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        How is fan life defined?

 

        The air moving industry typically rates fan life using two terms: L10 life of the bearing and MTBF of the electronic components.
        L10 life is defined as the number of hours after which 10% of the fans in operation would be expected to experience bearing failure. This number is obtained using fan life test data and Weibull function statistical analysis to obtain a failure distribution prediction. Bearings usually fail because of lubricant degradation over time, which is greatly affected by the ambient temperature in which the fan is operating. This is why bearing L10 life numbers are always provided at a specific ambient temperature.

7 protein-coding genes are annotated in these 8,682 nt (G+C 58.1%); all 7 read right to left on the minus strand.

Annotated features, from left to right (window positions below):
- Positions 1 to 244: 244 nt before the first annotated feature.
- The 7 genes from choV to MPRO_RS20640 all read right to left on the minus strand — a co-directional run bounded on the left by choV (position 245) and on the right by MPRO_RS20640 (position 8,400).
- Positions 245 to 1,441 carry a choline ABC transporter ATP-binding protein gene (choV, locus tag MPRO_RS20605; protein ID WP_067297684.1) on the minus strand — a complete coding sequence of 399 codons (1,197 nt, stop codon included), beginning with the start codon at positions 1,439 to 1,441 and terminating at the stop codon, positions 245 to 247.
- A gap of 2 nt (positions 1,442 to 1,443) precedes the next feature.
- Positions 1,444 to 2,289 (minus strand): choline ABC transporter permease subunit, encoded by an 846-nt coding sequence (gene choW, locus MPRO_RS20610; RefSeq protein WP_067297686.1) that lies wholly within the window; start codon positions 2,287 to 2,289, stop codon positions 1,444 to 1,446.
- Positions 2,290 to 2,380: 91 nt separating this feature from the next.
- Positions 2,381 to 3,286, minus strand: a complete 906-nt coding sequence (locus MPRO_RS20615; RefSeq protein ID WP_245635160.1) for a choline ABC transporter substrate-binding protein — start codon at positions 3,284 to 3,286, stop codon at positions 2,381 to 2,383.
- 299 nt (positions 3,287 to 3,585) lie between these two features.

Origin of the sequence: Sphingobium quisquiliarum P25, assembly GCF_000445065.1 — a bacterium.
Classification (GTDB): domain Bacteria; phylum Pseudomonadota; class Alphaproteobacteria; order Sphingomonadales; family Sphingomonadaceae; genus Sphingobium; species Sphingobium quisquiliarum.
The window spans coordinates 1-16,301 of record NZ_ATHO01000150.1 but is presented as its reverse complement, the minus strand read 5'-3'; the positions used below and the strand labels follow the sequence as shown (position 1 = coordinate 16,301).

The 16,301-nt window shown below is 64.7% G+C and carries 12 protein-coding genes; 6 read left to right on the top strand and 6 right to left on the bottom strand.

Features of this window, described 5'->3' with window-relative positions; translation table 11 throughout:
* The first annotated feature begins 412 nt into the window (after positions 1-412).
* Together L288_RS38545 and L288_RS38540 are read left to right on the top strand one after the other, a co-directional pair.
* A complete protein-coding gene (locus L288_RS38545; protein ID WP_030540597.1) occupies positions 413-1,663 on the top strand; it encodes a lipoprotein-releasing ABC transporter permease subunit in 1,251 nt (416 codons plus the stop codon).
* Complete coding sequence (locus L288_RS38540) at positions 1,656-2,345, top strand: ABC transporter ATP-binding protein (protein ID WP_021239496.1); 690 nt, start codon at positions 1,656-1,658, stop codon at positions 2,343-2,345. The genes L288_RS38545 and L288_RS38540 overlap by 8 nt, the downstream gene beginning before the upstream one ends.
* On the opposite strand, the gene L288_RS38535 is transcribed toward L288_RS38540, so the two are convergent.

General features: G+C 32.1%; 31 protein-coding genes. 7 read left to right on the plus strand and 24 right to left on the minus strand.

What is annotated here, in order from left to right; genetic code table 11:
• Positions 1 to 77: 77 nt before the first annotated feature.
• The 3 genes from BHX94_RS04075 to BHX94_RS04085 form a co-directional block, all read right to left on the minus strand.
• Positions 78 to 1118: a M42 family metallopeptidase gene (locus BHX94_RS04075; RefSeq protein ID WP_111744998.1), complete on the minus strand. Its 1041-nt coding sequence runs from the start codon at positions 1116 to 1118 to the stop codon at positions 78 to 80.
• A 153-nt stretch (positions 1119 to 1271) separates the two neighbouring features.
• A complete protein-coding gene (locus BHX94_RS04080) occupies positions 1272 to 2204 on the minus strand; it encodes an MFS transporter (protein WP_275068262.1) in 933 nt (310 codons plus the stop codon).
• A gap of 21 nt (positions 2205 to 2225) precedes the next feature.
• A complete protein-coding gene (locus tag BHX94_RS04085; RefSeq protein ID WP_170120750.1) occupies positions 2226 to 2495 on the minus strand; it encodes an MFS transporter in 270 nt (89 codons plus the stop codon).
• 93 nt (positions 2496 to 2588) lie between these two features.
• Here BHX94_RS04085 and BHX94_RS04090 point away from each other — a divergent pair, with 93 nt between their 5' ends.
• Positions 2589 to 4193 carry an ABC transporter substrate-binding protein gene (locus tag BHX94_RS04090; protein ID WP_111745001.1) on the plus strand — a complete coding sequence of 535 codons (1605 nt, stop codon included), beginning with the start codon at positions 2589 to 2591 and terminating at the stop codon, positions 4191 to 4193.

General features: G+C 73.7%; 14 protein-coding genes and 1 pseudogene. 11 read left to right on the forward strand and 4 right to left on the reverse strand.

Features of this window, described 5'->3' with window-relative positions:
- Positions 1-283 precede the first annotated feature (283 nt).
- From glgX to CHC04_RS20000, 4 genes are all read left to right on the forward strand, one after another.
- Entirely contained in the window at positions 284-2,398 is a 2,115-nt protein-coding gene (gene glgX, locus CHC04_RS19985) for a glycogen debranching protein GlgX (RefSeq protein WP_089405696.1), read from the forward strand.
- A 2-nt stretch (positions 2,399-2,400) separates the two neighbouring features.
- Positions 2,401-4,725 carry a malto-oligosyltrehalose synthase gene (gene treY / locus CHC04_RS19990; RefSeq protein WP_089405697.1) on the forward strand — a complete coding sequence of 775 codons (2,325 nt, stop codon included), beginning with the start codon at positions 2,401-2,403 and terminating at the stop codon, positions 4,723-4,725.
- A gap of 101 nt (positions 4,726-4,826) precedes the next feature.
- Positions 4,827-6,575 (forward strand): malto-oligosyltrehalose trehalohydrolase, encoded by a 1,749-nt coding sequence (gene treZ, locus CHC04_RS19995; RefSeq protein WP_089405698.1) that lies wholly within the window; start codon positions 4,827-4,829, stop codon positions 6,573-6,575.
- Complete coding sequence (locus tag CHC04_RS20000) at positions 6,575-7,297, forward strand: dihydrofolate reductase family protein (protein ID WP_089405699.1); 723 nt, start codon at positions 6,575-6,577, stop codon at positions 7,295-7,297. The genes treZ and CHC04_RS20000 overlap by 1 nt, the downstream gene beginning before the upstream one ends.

MTBF (mean time between failures) predications are based on assumed constant failure rates over the useful lifetime of electronic components like resistors, capacitors and semi-conductors. These predictions are usually based on MIL-HDBK-217 or Bellcore TR-332. Sometimes requests are made for the MTBF of the complete air mover assembly. However, because mechanical or electromechanical components like bearing and motors do not have constant failure rates over time, this would not be a valid calculation
 

 

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